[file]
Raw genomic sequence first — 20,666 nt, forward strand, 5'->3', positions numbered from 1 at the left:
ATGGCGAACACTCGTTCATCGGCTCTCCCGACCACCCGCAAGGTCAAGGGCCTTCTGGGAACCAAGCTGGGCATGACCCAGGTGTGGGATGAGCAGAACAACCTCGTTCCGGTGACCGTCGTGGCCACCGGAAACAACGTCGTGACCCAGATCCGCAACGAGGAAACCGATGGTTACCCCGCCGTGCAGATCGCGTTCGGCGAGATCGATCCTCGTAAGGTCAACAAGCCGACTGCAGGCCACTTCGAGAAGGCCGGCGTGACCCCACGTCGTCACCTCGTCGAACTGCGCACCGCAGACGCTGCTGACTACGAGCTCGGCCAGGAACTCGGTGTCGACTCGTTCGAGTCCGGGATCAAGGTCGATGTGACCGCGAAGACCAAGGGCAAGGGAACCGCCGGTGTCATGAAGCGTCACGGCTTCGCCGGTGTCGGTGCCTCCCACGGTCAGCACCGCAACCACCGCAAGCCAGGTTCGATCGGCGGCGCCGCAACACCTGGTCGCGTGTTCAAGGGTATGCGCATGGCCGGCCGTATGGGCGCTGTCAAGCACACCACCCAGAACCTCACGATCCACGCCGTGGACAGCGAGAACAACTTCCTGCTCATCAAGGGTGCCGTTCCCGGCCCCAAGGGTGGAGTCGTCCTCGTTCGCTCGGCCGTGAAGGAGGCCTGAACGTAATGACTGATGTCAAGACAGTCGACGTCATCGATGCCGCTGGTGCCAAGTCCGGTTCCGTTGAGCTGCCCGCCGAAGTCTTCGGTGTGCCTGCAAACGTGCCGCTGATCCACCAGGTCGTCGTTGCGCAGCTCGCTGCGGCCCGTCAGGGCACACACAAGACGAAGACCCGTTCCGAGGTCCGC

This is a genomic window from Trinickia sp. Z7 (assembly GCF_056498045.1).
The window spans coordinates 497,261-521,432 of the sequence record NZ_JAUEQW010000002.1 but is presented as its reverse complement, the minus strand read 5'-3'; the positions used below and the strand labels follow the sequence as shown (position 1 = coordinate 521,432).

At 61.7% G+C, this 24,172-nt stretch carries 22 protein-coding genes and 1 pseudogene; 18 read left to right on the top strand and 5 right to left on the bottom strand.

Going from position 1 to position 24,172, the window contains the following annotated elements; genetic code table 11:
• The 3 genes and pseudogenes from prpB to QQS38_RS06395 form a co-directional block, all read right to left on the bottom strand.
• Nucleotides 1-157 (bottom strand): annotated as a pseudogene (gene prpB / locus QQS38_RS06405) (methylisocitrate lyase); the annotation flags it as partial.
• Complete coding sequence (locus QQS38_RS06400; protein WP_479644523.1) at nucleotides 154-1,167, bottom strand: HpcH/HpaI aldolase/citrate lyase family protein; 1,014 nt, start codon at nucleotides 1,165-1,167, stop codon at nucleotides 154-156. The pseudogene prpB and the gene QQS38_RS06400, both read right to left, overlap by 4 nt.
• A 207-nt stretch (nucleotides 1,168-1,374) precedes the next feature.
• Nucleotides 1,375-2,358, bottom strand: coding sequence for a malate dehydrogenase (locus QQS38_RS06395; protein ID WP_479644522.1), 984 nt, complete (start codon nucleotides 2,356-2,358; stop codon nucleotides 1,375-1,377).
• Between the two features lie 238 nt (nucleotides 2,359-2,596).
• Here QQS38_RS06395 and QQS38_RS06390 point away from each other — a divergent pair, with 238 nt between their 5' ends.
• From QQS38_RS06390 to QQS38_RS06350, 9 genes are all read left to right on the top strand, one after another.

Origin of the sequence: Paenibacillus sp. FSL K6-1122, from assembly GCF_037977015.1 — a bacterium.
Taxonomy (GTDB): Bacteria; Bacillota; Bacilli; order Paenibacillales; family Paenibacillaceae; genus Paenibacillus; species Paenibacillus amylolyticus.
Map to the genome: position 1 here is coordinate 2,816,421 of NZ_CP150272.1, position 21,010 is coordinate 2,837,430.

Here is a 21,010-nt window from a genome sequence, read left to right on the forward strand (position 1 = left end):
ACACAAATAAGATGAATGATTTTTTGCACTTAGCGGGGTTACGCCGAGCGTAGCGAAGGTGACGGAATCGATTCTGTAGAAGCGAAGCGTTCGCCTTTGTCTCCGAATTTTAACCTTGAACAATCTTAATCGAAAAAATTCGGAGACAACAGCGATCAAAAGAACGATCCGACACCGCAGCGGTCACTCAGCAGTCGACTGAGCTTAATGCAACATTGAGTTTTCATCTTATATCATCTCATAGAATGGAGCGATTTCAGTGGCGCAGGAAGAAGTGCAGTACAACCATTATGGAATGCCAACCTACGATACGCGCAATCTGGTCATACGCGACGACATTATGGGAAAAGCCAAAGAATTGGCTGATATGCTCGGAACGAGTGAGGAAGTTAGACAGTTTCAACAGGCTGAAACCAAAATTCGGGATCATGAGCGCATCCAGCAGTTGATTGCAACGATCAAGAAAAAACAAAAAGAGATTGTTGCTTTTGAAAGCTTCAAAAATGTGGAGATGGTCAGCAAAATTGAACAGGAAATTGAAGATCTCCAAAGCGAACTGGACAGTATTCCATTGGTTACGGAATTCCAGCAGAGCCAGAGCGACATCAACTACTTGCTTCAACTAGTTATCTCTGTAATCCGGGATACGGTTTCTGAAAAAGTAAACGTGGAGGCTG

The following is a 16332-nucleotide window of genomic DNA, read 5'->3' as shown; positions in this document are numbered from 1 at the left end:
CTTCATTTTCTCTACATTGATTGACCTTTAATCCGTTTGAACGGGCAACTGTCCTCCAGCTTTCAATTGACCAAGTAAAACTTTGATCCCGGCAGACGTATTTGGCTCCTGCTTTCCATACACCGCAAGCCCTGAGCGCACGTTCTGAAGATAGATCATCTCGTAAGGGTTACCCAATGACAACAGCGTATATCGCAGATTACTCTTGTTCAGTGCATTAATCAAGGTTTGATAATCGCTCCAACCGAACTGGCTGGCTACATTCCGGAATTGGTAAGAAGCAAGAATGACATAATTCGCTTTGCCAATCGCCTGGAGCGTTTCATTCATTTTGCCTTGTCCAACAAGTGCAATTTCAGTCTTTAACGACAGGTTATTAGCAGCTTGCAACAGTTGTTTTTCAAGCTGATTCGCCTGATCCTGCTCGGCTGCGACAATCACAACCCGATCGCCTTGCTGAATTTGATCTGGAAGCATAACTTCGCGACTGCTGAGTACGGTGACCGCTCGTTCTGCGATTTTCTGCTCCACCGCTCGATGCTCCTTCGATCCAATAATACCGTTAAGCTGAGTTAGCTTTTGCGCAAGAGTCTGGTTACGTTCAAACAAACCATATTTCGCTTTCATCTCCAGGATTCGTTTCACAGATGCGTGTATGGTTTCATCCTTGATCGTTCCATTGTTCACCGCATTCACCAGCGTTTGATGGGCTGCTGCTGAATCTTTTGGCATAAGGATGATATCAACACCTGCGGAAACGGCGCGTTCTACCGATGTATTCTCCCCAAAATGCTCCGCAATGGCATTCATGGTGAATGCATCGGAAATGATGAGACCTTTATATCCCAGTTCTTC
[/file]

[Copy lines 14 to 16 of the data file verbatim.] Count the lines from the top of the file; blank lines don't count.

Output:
• From QQS38_RS06390 to QQS38_RS06350, 9 genes are all read left to right on the top strand, one after another.

Origin of the sequence: Paenibacillus sp. FSL K6-1122, from assembly GCF_037977015.1 — a bacterium.
Taxonomy (GTDB): Bacteria; Bacillota; Bacilli; order Paenibacillales; family Paenibacillaceae; genus Paenibacillus; species Paenibacillus amylolyticus.